Another way water becomes polluted through mining is as a result of acid mine drainage (AMD). When rocks containing sulfide materials are excavated, they react to oxygen and water to create sulphuric acid – AMD severely degrades water quality and renders it virtually unusable.

Air Pollution

Obtaining highly sought-after minerals requires drilling, which in turn, causes large quantities of dust to be released into the air. These particles can contain harmful substances resulting from both the ground and the machinery used to mine, including silica, asbestos and other heavy metals. If inhaled, these can pose a significant risk to human health while also taking a toll on the environment.

Mining operations also release greenhouse gasses into the atmosphere as part of the process. The heavy machinery is typically powered by fossil fuels, such as coal, which releases carbon dioxide into the atmosphere. Other harmful gasses can also be released in the extraction process, including methane, which have a negative effect on our environment. A study published in the Journal for Greener Production found that global emissions from the mining sector are estimated to cost around $3 trillion in damages each year.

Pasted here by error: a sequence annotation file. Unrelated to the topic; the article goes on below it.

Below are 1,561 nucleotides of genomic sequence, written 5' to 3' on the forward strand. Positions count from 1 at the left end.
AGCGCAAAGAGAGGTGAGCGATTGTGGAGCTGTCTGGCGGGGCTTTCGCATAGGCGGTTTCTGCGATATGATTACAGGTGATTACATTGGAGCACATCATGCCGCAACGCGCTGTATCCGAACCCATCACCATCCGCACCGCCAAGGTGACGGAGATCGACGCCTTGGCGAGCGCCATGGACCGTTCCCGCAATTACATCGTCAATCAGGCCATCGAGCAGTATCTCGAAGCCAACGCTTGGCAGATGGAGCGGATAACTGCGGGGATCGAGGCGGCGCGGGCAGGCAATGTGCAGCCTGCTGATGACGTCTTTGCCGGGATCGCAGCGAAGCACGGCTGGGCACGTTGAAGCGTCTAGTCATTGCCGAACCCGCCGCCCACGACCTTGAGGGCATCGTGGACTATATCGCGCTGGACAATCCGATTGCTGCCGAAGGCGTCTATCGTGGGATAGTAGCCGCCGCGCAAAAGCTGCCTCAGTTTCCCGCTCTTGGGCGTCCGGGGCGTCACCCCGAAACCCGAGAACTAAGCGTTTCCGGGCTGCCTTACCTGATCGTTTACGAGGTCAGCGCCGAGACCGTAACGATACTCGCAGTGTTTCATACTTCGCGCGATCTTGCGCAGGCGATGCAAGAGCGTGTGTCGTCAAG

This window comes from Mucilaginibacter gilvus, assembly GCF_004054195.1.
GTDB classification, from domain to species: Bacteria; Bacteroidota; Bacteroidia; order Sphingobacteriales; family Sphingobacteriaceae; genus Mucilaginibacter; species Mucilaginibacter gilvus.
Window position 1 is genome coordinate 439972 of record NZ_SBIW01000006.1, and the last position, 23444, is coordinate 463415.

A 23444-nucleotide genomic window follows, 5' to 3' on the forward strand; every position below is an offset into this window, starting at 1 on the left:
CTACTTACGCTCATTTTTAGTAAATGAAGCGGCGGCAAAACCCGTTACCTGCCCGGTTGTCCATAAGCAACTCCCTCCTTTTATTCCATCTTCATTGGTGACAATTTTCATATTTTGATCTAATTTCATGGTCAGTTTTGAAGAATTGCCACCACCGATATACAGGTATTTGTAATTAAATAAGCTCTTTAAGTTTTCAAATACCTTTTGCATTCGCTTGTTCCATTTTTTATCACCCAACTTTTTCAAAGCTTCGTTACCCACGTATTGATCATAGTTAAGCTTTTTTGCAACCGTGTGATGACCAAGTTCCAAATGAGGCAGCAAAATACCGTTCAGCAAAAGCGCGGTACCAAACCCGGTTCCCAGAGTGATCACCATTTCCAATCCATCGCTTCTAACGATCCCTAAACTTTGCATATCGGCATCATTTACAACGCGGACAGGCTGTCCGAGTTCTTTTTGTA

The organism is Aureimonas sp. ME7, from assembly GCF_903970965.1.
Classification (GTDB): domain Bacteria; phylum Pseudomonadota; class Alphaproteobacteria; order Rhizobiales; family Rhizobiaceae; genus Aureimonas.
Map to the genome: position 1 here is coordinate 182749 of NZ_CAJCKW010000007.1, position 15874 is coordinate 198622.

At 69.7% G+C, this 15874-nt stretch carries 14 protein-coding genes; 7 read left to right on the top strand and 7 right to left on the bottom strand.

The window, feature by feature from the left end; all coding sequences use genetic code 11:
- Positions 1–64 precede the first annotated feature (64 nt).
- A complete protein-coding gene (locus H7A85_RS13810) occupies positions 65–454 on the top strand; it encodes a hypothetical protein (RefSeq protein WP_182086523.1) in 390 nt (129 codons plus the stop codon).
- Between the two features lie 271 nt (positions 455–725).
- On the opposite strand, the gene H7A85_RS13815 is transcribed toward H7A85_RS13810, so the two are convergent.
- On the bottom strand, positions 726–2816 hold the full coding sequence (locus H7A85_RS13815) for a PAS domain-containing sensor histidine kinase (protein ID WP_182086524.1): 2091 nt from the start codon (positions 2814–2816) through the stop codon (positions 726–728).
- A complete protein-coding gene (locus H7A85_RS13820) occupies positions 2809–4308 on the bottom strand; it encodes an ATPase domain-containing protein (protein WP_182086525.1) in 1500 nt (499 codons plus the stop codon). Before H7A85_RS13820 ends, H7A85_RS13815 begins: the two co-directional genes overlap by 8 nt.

Climate Change

The consequences of these fossil fuels being burned and released into our atmosphere can be devastating. The greenhouse gasses generated in this process go on to affect our ozone layer, trapping heat in the Earth’s atmosphere, which is a primary cause of global warming.

To add to this, when mining operations clear large areas, typically mass deforestation comes with it. Without trees to absorb the harmful carbon dioxide and turn it into oxygen through photosynthesis, the resulting greenhouse gasses are even more potent. The resulting climate change can go on to cause our sea levels to rise and contribute to more extreme weather patterns, which in turn can have devastating effects to both natural ecosystems and local communities.

Deforestation from mining affects up to a third of all global ecosystems, and the numbers are expected to increase. Shockingly, more than a third of all the mining-related deforestation of the last twenty years has occurred over the last five years alone. As the demand for metals and other organic compounds rises, the mining industry needs to seriously consider how to amend its practices to protect our planet.

Building a Sustainable Future

While mining remains an essential industry, the way that many mines operate needs a major overhaul. With all of the technology and resources available to us in the modern day, there’s no excuse for these mining corporations to continue operating as they are. In fact, the mining industry is responsible for a staggering 10% of the world’s carbon emissions alone, without considering any of the other harmful impacts.

It’s essential for the industry to look towards implementing more sustainable practices, both to protect the planet and all life that resides on it. By doing this, we can preserve our planet’s natural resources and work towards a more sustainable future for generations to come.